Time’s Up!: Why We Should Stop Assigning Timed Essays

Time's up! A red alarm clock is ready to sound

Time’s Up!: Why We Should Stop Assigning Timed Essays

Photo courtesy of Mostafa Mahmoudiand and Unsplash.

July 26, 2022

By Olivia Henderson

When it came to timed essays, Alexander* always felt that he could never study enough.

“No matter how fast I wrote or how I prepared, I would run out of time,” said Alexander. “I was rarely able to finish an in-class essay, and I felt like a failure.”

Things changed when a professor allowed Alexander to finish a timed essay in his office.

“Those extra 20 minutes made such a big difference in my confidence and GPA.”

After that experience, Alexander went to a doctor and was diagnosed with ADHD. He was able to secure an extended time accommodation and finish all of his essays for the first time in his collegiate career.

Although accommodations are effective, the road to getting them is not easy. Applying for accommodations at a collegiate level often requires time and money. To receive extended time, students need to see a psychologist, undergo testing, and provide written documentation to a regulating body on campus (e.g., the Disabled Students Program at the University of California, Santa Barbara).

Navigating this bureaucratic process can prove difficult, and if students do not have access to adequate health care or money, they may not get the accommodations that they need. Scholastic success will become less accessible to them.

As an educator, I wonder if the benefits of timed essays outweigh their potential inaccessibility.

In theory, timed essays examine students’ comprehension of the material and their ability to write. In practice, timed essays reward the ability to write and think quickly rather than write and think well. Most people, regardless of their ability status, write better papers when they have more time to think about them.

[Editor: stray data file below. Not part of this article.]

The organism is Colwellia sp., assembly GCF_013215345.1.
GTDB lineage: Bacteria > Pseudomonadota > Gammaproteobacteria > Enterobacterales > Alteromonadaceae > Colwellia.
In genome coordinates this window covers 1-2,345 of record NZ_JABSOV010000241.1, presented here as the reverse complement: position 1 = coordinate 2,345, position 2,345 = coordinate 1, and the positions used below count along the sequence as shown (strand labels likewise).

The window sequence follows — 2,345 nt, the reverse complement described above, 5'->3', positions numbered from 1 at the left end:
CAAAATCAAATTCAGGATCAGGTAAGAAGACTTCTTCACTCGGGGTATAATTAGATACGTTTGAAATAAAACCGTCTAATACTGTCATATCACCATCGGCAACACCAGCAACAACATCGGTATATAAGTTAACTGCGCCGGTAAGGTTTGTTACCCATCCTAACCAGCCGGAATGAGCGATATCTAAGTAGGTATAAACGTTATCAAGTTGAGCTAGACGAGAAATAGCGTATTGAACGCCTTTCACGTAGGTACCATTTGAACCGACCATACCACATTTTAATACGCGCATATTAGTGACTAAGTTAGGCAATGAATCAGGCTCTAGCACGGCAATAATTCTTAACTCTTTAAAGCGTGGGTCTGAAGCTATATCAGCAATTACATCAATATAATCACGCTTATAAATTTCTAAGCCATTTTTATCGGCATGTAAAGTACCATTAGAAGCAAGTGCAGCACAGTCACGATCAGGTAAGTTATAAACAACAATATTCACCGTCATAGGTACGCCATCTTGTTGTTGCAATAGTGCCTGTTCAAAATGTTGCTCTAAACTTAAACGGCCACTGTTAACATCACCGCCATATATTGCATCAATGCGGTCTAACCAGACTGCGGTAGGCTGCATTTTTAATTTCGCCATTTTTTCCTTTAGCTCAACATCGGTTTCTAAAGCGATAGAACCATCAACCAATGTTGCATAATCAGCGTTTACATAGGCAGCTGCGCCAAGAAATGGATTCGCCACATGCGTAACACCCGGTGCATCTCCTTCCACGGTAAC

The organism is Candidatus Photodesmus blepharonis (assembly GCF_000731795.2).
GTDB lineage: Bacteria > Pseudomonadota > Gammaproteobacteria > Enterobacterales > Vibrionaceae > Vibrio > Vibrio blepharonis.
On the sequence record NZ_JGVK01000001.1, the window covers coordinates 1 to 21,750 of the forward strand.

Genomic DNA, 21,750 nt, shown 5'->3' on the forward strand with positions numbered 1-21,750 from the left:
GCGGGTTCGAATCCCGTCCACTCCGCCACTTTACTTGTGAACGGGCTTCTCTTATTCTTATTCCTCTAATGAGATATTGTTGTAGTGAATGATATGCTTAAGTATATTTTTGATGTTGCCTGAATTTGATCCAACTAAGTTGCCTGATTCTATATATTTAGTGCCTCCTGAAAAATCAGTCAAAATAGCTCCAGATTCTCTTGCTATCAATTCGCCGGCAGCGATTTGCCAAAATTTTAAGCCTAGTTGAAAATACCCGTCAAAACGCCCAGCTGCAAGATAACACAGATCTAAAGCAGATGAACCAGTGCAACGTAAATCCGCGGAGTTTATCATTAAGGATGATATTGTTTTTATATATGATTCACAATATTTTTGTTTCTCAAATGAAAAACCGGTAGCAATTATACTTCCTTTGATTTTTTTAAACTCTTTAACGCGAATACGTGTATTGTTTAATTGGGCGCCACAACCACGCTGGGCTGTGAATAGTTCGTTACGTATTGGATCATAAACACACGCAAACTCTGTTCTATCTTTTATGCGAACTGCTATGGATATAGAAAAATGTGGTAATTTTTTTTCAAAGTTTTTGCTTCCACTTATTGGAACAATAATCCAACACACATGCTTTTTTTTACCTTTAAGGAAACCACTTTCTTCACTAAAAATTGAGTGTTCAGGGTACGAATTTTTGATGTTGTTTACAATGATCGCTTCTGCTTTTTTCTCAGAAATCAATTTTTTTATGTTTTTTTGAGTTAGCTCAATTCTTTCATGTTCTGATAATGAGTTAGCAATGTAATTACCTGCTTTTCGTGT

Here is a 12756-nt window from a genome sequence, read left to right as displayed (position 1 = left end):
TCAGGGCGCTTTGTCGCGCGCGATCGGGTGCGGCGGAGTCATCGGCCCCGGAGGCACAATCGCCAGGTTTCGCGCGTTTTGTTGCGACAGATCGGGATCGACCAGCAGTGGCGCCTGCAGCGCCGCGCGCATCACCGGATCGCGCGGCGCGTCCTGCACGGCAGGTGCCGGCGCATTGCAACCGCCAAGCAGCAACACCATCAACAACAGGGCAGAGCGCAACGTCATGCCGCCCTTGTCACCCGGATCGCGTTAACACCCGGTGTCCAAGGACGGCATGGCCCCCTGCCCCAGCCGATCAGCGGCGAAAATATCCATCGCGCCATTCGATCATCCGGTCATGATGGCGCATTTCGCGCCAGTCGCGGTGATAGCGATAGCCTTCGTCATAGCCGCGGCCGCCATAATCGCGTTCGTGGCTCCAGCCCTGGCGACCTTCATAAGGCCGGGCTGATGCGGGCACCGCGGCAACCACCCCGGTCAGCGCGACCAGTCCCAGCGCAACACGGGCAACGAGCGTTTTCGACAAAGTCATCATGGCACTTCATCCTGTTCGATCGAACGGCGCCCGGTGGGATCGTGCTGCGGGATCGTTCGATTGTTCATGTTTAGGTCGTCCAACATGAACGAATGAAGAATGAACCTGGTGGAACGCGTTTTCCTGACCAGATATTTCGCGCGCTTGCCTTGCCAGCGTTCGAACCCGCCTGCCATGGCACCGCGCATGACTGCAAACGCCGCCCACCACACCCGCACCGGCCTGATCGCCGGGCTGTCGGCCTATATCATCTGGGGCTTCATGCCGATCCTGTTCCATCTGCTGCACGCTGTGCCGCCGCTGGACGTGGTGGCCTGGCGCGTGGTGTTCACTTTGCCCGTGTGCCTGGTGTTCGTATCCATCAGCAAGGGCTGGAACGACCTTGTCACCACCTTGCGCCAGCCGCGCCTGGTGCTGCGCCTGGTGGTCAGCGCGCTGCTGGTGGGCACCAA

For many students, timed essays are not an accurate reflection of the knowledge that they develop in a course. ADHD students, like Alexander, often take more time to organize their thoughts in preparation for writing, which leaves them with less time to write during a timed essay, but not necessarily incomplete understanding of a subject.

Accommodations will not make timed essays accessible enough for all students. Accessibility is not about modifying systems on an individual basis, usually after lengthy documentation, but about changing the system itself so that people do not have to ask. Modifying syllabi to exclude timed essays makes higher-education more accessible.

In addition to accessibility concerns, when designing courses, it is important to consider how assignments reflect what the instructor hopes students will get out of a particular class.

Assigning a timed essay emphasizes efficiency over thought, pushing students to develop the ability to write quickly. This is certainly a useful talent, which will serve students well in many careers. Getting through emails, swiftly writing reports – these are skills demanded by the modern job market.

However, prioritizing speed positions the university as a center for training productive workers at the expense of its potential to develop insightful, nuanced thinkers.

As a scholar of the humanities, I see the university as a place where people learn to think, which will help students prepare for any path in life. I want my students to be strong writers and deep thinkers, equipped to do more than regurgitate information on demand. Taking the time to think about the nuances of a text and craft a meaningful argument — a necessity in any English literature course – is a more difficult, but rewarding and critical, skill than writing quickly.

Moreover, in the digital age, where so much useful data is readily available, many students struggle with information overload and sorting through what is “fake” and what is “real.” Timed essays do not allow students to conduct any research while writing and do not evaluate students’ ability to gather information, digest it, and form their own thoughts about it.

Timed essays develop students’ ability to recall information and write quickly, which, while useful skills, are not the most important for career or personal success. Giving students the time and space to process information critically, instead, will greatly benefit them in any field or life.

It can be difficult to teach writing, but emphasizing thoughtful work over quick work will help classrooms be more accessible, forward-thinking, and educational. The era of timed essays should come to an end. It’s about time.

*Name changed to protect privacy.

Olivia Henderson is a Ph.D. student in the Department of English, where she studies 16th- and 17th-century English literature, disability studies (particularly neurodiversity), and ecocriticism.